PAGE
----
Women with low sexual arousal experienced clinically significant symptom changes after taking a placebo, say researchers at Baylor College of Medicine and The University of Texas. The finding appears in the current edition of the Journal of Sexual Medicine.

Researchers examined data from a previous clinical trial that followed 200 women over a 12-week period. Fifty of those women were randomly chosen to receive a placebo instead of a drug treatment for low sexual arousal. None of the participants knew which treatment they were given. To measure the effect of the treatment, women were asked to rate symptoms of sexual dysfunction such as low sexual desire, low sexual arousal, and problems with orgasm.

Overall improvement seen

"Women who took placebo showed an overall improvement in their sexual symptoms," said Dr. Andrea Bradford, a postdoctoral fellow in the department of family and community medicine at BCM. Results showed that on average, one in three of the women who took placebo improved to a degree that most clinicians would consider a meaningful change. Most of that improvement seemed to happen during the first four weeks.

Bradford added, "Even though these women received placebo, they all had an opportunity to talk to a health provider about their difficulties and were asked to monitor their sexual behaviors and feelings on a regular basis. Just taking part in this study probably started some meaningful conversations."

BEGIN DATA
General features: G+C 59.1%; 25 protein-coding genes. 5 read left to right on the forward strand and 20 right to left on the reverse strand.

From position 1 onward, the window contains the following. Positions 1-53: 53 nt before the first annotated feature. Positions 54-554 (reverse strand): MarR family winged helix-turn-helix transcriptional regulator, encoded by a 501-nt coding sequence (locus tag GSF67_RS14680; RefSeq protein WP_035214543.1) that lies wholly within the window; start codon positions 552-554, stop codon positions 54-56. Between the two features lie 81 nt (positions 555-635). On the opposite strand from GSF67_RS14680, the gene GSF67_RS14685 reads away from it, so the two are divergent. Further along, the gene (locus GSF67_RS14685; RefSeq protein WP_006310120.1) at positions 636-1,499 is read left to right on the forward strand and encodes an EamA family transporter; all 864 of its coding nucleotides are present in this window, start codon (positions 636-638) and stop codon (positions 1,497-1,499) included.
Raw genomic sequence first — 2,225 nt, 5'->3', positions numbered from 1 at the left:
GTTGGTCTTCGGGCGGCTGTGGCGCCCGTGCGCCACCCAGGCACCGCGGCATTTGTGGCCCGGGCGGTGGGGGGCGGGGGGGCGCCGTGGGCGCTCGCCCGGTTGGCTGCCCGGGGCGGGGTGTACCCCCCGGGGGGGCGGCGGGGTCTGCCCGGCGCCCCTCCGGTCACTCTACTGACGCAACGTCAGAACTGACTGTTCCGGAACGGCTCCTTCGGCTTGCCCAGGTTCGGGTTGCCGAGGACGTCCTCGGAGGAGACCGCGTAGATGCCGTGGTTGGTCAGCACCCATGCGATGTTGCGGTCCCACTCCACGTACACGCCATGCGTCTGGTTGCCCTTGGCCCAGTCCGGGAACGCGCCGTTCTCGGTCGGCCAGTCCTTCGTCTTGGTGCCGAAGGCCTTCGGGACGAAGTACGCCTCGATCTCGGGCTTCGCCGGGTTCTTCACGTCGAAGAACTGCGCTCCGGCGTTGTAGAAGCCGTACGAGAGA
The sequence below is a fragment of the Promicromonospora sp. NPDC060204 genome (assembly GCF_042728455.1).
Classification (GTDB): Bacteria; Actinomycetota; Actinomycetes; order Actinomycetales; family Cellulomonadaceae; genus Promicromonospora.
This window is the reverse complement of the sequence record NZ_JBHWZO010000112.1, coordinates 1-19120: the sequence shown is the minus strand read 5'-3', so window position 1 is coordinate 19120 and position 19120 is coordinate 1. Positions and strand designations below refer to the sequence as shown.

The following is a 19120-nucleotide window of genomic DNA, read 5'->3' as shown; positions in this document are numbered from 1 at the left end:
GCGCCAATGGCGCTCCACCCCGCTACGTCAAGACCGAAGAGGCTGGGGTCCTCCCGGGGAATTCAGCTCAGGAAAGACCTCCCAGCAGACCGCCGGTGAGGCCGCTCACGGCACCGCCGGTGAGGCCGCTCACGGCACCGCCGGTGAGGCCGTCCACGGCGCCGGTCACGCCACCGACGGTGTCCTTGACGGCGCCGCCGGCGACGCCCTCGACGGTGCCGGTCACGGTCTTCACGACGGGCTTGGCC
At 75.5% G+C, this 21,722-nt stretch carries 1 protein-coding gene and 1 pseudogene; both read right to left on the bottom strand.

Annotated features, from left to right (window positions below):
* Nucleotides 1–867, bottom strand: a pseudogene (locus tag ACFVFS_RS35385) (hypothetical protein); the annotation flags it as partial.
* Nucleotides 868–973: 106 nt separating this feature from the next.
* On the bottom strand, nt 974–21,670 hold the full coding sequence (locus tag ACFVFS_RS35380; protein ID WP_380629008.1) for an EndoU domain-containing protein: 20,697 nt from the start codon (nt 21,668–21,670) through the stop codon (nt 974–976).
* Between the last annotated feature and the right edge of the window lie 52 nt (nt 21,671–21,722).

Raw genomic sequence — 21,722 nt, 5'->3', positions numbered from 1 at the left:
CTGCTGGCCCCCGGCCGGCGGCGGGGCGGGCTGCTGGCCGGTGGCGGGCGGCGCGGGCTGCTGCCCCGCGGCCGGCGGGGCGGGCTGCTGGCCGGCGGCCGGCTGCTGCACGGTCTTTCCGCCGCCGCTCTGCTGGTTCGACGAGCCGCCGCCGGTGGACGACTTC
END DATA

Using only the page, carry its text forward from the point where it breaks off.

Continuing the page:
Symptom changes were linked to the frequency of satisfying sexual encounters reported by the women during the treatment. Many women reported they received more stimulation during sexual activity while they participated in the trial, even though their partners were not given any special instructions.

Limited intervention has positive effect

"Our study shows that even a limited intervention can have a positive effect in many women with sexual dysfunction," said Bradford, the lead author of the study. "This comes as no surprise to sex therapists, but it does suggest a need to investigate behavioral factors more closely in clinical trials."

Others who took part in the study include Dr. Cindy Meston, professor in the department of psychology, The University of Texas at Austin.

The study was funded by the Houston VA Health Services Research and Development Center of Excellence.